I don’t know if any of you have books from your childhood, but I have some. Among the ones I kept were the books of Marguerite de Angeli. Thee, Hannah. Henner’s Lydia. Elin’s Amerika. Skippack School. Bright April. A Door in The Wall. I have loved and cherished these books, and read and re-read them. To me these books meant Christmas.
These books written by Marguerite de Angeli are still magical and timeless. I think every child should read them, and you can still find them on eBay and Amazon. I found copies of the books hidden among my step son’s book shelves a few years ago. They had been the copies that my sweet man’s own mother had read when she was a child, passed to him as a child, and he had passed them along to his son. I have always found that very cool.
These books remain as cherished books in our library. (Probably more cherished by me the closet sentimentalist.) Today, I took my copies off the shelf to dust them and I stopped to read the inscriptions Marguerite de Angeli left for me. Almost instantly I was a little girl again at the book fair waiting for my book to be signed. What a wonderful memory to be revisited by.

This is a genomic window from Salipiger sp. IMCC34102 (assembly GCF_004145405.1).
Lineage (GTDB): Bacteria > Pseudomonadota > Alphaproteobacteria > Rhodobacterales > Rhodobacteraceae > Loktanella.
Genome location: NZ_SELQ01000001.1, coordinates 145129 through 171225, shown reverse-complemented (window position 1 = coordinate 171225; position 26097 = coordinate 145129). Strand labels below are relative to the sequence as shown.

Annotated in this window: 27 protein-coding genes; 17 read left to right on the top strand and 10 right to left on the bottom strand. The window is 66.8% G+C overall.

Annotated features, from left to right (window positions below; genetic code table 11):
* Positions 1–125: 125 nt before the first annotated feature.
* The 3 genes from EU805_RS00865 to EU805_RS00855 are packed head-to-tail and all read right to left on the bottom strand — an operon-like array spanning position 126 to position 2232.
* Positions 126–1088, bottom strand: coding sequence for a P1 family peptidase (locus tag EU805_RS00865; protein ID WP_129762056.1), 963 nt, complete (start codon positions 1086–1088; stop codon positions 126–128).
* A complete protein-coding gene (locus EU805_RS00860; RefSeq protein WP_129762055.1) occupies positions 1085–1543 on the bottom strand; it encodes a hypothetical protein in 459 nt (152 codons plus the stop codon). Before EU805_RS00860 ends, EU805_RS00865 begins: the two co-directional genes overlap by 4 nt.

This is sort of a complicated pie, so if you want to buy premade rolled piecrust sheets, have at it! I have never really written this down, but I think my proportions will work fine.
Line TWO 8 or 9 inch REGULAR not deep dish pie plates with plain pie crusts , crimp your crust edges and toss in the refrigerator to chill.
Next is the pumpkin filling….
You basically follow the pumpkin pie filling recipe on the back of the pumpkin cans (except I add an extra egg):
One 15 ounce can of pure pumpkin (unsweetened packed pumpkin)
3/4 of a cup of sugar
1/2 teaspoon of salt
1 teaspoon ground ginger
1/4 teaspoon ground cloves
1 teaspoon ground cinnamon
1 teaspoon ground nutmeg
3 large eggs
1 12 ounce can of Carnation evaporated milk (use the whole evaporated milk)